In contrast to past gender stereotypes, they argue that girls should be strong, independent, and intelligent. Orenstein takes a second wave feminism approach, meaning females are just as capable as males. She references how she commonly writes about feminism and warning parents of a “preoccupation of body and beauty” in order to pull for a change in society (327). The beauty standards give women an impossible set of goals deterring their confidence. In addition to unrealistic standards, Orenstein is alarmed by the growing popularity of princesses because she views them as “retrograde role models” (329).
Flappers became the image that represented the tremendous change in women’s lives during that time period. When America became a part of the flapper trends it spreaded like crazy. Many were getting sick and tired of not being treated fairly like the rest of the people and they wanted thing to change that. One of the first ever flappers was Zelda Fitzgerald. One of the origins of the flappers was called the Gibson girl.
They both critique our culture’s misogyny and rigid standards of beauty. In “Losing Bodies”, Susie Orbach argues that modern Western beauty standards have a profoundly negative impact on women, encouraging women to take drastic measures to conform to the mainstream ideal of beauty. Duhamel refers to this in her poem, “The Limited Edition Platinum Barbie”. Orbach also claims that gender roles dictate what behavior is acceptable for women (248), as does Duhamel in her poem, “One Afternoon When Barbie Wanted to Join the Military”. Although these works express similar concerns, they are presented very differently.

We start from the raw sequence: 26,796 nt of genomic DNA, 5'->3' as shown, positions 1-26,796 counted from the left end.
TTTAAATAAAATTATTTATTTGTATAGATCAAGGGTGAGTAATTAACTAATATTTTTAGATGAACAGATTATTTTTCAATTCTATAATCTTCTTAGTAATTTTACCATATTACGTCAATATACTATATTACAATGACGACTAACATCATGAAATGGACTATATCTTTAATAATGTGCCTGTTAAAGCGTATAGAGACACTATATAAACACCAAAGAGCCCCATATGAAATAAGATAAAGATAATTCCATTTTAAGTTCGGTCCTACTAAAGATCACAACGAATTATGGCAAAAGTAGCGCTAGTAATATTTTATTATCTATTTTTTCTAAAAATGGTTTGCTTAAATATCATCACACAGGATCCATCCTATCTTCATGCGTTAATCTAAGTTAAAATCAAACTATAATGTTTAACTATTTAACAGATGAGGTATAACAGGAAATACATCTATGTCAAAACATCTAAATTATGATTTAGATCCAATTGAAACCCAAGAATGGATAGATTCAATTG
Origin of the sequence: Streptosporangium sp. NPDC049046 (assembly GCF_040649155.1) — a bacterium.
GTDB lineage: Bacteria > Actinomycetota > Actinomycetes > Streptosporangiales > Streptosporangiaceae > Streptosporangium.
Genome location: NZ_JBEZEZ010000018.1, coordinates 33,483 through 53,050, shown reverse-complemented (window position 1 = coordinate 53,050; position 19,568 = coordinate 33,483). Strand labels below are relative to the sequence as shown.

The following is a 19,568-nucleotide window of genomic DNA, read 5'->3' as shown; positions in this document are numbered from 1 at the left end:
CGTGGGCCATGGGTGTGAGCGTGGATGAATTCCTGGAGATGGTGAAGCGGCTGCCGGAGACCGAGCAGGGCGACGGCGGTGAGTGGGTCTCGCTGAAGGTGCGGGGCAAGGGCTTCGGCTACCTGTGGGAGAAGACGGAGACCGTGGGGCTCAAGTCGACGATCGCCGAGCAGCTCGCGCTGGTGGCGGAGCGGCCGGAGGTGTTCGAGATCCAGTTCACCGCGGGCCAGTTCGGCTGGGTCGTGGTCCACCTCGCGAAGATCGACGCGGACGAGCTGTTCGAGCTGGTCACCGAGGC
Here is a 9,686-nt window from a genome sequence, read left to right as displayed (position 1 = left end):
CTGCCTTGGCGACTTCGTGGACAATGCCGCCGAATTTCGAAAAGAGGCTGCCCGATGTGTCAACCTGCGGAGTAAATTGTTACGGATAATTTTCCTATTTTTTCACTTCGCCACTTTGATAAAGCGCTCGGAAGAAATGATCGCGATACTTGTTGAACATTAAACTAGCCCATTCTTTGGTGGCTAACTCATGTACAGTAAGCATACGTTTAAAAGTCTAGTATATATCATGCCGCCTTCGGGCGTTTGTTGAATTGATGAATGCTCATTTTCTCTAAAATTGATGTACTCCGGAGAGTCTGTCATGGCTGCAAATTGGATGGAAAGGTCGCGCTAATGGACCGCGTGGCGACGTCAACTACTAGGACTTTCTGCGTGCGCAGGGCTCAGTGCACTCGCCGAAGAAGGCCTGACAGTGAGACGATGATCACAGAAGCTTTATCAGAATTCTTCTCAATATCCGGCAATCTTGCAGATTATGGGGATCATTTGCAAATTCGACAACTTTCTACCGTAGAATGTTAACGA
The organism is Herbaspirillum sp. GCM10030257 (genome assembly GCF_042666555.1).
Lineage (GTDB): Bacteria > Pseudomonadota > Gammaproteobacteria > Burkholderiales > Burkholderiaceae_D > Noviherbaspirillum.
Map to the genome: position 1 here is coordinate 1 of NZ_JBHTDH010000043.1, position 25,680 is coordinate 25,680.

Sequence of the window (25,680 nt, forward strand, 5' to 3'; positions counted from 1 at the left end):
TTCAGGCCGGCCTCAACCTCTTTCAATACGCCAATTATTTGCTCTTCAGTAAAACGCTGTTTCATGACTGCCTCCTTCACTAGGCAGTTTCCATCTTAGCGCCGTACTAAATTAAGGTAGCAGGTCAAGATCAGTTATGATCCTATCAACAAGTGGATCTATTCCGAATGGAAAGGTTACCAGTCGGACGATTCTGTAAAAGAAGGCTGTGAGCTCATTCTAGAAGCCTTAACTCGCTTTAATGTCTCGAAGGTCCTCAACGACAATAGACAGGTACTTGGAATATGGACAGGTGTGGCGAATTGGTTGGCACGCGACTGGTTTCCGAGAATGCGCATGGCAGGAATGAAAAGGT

Through the short story, she shows the message that If a person doesn’t see their true value they may constantly try to change themselves. It is shown through the literary elements of Imagery, Simile, and Verbal Irony. “Our skin was diagnosed by the department of beauty as ‘shallow’ we definitely needed some strong foundation to tone down that olive”[pg.39] Alaverse’s use of imagery is spread throughout the story, she uses this tone most when she is describing how much distaste she had for herself, or how she needed to change herself to be like the models seen on the television, magazines or her classmates. Throughout the story, she has an internal urge to be something she’s not. “We complained about how short we were, about how our hair frizzed and how our figures didn’t curve like those on T.V” [pg.39]
Social media plays a big role in how society portrays body image. “Alternatively, an increased number of Facebook friends may provide girls with greater opportunity to rapidly make multiple social comparisons, itself shown to be associated with body image concern”(Tiggemann and Slater 82). According to the survey that was taken by Marika Tiggemann and Amy Slater, the more Facebook friends the girls had, the more likely it was that they had body image concerns. They were able to compare themselves to the other girls that they were friends with, which led to them to have an increase in their drive for thinness. “Further, these comparisons are likely to be with somewhat idealised images, in that girls mostly post photographs in which they look good or are doing something ‘cool’ (and can be digitally altered)”(Tiggemann and Slater 82).
It was later attacked for its restrictiveness, both in breathing and movement. According to Featherstone (1982), the 1900s began to use cosmetics, fashion, Hollywood, and advertisements to represent the female body image. The popular look of the late 1800s continued until the early 1900s. This look was the "Gibson Girl," who was tall and thin, yet with ample bosom and hips and an exaggerated S-curve that she showed off by wearing a swan-bill corset. Swedish dancer, Lisa Fonssagrives, became the
The Victorian Age consisted of women who wanted to create the illusion of a perfect body based off of societies standards. The hourglass figure was a must, making females forced into wearing corsets in hopes of cinching their waists into perfection. (Reader, 1967). A women who wore a corset was a representation of a higher class, due to the fact that it flaunted their lack of physical labor (Riordan, 2004). Women of this era also wore hoop cages in order to create an illusion of full, voluminous hips.